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Who Gets Home Court Advantage In The NBA Finals?

The opening rounds of the NBA postseason seem pretty easy to understand. The team with the higher overall seeding due to the better regular season record maintains home court advantage throughout their matchups. However, some people often get confused with how the NBA Finals works when it comes to home court advantage as both sides won their respective Conferences to get there.

Who Gets Home Court Advantage in the NBA Finals? Home court advantage for the NBA Finals is decided using the same rules that apply to the first three rounds of the NBA Playoffs. Whichever of the two teams in the NBA Finals has the better regular season record, they will in turn be granted home court advantage in the series. This is not randomly selected and instead just follows the same methods as the other series.

Has this always been the case though? Are there more layers to home court advantage than we may realize? Let’s dive a bit deeper into the topic.

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Is Home Court Advantage Important?

Home court advantage can’t be understated when talking about a team’s chances of winning the NBA Finals. To put it into perspective, the team with home court advantage in the NBA Finals has gone on to win 53 out of 74 times throughout history. This only excludes the one championship that was won in the Orlando Bubble back when the COVID-19 pandemic started to come raining down. Not only that, but 57 out of 74 series saw the home team winning the opening game of the series. If you need that in a percentage, it evens out to a whopping 77 percent chance win rate. This goes for any playoff series but when you are able to win the opening game, your chances of winning get drastically higher than if you were to lose. Now, before we take a look at why home court advantage has been so impactful, we have to cover the infamous Game 7. Game 7s don’t occur too often, but they do when a team is tied in a series at 3-3. This seventh game is played to determine the overall winner of the series and they will advance or claim the championship. In NBA history, 19 finals matchups have gone to a seventh game. Out of those games, the home team won 15 times. You really don’t want to be playing on the road with your backs against the wall like this. Plus, it’s been said all over the place but the players themselves think they are in a better situation of winning at home compared to on the road. Why would you want to play in an environment where a championship is on the line and everybody is out there cheering when you fail? When instead you can go play for a championship in front of your friends, families and fans and have everybody chanting your name when you hit a big shot. This is why home court advantage is one of the most important factors of the NBA Finals.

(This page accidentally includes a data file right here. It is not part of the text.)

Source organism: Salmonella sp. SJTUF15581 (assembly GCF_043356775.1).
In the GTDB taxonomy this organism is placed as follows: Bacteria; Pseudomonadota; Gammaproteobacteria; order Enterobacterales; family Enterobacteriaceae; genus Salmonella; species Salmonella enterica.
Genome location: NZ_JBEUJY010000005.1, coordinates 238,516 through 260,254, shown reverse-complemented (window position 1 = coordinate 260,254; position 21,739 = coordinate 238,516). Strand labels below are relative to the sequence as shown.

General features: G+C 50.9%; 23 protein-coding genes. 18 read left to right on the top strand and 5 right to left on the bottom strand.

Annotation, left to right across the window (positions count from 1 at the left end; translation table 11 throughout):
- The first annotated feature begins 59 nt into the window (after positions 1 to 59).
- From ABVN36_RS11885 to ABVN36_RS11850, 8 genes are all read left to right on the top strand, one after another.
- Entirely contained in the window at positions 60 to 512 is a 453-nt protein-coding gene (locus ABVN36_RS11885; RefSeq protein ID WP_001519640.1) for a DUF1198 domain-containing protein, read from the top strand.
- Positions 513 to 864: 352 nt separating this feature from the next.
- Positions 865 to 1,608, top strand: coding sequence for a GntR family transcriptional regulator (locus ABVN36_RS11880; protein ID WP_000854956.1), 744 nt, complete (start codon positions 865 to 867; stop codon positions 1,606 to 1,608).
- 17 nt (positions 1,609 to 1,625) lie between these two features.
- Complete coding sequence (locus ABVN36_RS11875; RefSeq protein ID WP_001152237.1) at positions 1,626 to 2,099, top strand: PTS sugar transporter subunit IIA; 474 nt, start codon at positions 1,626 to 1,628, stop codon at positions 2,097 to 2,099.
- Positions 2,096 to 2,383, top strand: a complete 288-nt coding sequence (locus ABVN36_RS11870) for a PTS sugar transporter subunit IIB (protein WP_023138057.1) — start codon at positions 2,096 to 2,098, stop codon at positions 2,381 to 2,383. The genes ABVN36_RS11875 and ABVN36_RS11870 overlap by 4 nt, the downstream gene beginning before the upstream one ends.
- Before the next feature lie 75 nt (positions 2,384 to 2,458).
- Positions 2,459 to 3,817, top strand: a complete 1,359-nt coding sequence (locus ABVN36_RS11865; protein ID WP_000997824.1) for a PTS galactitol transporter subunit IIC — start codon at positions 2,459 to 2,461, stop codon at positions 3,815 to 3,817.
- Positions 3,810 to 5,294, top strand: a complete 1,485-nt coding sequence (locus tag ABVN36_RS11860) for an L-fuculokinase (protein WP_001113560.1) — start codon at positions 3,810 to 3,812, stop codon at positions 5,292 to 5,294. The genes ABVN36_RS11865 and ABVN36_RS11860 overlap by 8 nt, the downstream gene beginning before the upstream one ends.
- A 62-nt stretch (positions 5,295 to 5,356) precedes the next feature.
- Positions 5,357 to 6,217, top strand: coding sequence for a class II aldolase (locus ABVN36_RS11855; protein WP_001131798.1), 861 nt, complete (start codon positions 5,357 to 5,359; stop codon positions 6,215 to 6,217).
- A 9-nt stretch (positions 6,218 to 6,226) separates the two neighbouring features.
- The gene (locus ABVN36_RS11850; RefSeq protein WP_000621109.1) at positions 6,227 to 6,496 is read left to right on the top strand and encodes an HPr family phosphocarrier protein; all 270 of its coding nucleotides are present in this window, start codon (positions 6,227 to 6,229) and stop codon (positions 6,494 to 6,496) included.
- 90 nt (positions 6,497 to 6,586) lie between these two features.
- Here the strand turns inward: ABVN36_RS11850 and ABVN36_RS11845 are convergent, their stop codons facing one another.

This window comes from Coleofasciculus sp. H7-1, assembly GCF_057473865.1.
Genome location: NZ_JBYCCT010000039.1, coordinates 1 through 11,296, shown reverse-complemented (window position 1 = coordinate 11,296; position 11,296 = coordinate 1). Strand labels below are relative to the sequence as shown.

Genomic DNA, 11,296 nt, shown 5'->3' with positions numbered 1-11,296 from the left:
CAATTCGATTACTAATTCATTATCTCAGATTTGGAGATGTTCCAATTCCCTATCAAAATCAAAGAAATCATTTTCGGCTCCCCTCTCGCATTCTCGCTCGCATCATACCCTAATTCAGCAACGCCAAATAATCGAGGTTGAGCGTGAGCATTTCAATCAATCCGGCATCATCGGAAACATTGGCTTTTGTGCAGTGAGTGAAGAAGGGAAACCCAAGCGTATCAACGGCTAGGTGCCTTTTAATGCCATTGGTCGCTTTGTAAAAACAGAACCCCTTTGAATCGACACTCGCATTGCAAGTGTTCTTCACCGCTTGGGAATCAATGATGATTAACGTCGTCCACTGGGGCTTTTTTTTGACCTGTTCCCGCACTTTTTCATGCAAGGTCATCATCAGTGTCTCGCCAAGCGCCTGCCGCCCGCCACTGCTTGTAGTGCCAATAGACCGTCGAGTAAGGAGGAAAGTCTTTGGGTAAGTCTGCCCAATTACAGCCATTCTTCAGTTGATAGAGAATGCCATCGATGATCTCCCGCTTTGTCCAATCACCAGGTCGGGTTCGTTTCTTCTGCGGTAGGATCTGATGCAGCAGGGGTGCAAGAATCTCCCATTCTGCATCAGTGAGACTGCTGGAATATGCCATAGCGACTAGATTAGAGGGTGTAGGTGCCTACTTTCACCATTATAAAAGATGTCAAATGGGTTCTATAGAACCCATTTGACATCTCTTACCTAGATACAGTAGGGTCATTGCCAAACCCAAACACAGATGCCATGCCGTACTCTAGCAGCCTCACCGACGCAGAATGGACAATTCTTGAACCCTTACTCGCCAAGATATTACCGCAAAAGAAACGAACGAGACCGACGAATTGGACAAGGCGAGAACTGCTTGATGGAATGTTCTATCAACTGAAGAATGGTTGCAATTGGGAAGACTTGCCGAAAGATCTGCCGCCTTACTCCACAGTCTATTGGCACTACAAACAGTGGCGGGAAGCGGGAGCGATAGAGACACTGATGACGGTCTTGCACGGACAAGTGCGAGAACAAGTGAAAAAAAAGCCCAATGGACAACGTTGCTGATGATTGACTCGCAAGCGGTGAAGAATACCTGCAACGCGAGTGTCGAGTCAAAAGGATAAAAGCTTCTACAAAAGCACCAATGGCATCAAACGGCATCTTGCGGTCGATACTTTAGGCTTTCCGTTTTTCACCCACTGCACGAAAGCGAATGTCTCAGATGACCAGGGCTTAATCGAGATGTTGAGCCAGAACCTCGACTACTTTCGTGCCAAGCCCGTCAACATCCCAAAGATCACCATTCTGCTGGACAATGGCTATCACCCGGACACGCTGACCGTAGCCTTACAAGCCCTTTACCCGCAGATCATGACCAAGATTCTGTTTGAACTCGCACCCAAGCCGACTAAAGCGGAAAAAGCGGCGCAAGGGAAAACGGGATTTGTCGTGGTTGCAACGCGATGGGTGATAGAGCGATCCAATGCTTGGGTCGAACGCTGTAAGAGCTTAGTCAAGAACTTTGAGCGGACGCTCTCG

Why Is Home Court Advantage So Great?

You might be wondering why these aforementioned trends always end up favoring the home team. The reason why this always happens is because of the fans. Think about it. When you are on the road in a tough NBA Finals environment where nerves are running high, you are going to be mentally tested when you make a mistake. The crowd will roar to life as the other team goes ahead and takes advantage of any mistake you make throughout the series. It’s hard for guys to consistently go into the other team’s stadium and push through those failures, with it sometimes resulting in blowout wins for the home team. Plus, when a team starts to perform in front of their own fans, they feel ten times more comfortable. They know that there are people out there cheering them on and the crowd noise just fuels them. It’s why we often see big runs break out for home teams throughout important playoff games. The fans chanting just give them energy and the players feed off of it for more success. You also have to think about the travel time. For example, Game 7. It’s a lot easier to pack up and travel to your friends and families than it is to get ready to hit the road and play in front of a hostile enemy team environment. Simply put, the fans really do change the game. It’s why home court advantage can’t be forgotten about.

Don’t Get Fooled By Seeding

Playoff seeding is often where some of the confusion lies for home court advantage in the NBA Finals. When you see a team with the first seed in the Eastern Conference taking on a three seeded Western Conference competitor, it’s easy to get confused why the three seed is hosting the series. There is a simple solution to that and it goes with how we describe this earlier. The better regular season record hosts the series. It doesn’t matter who is placed at what seed. Bottom line is that the better regular season record will get them to play in front of their own fans for Games 1 and 2 to start the NBA Finals off. If that still seems a bit confusing then maybe an example will make it easier to understand. Okay, so if the Cleveland Cavaliers are sitting at a record of 55-27 and are crowned as the number one seed in the Eastern Conference, it doesn’t guarantee home court. If their Western Conference competitor in the finals happens to be a fourth seeded Golden State Warriors team with a 56-26 record, they will be handed home court advantage. So, moving forward, don’t try and focus too much on playoff seeding. That is just there to get the playoff brackets moving forward in an orderly way. The NBA Finals just care about regular season records.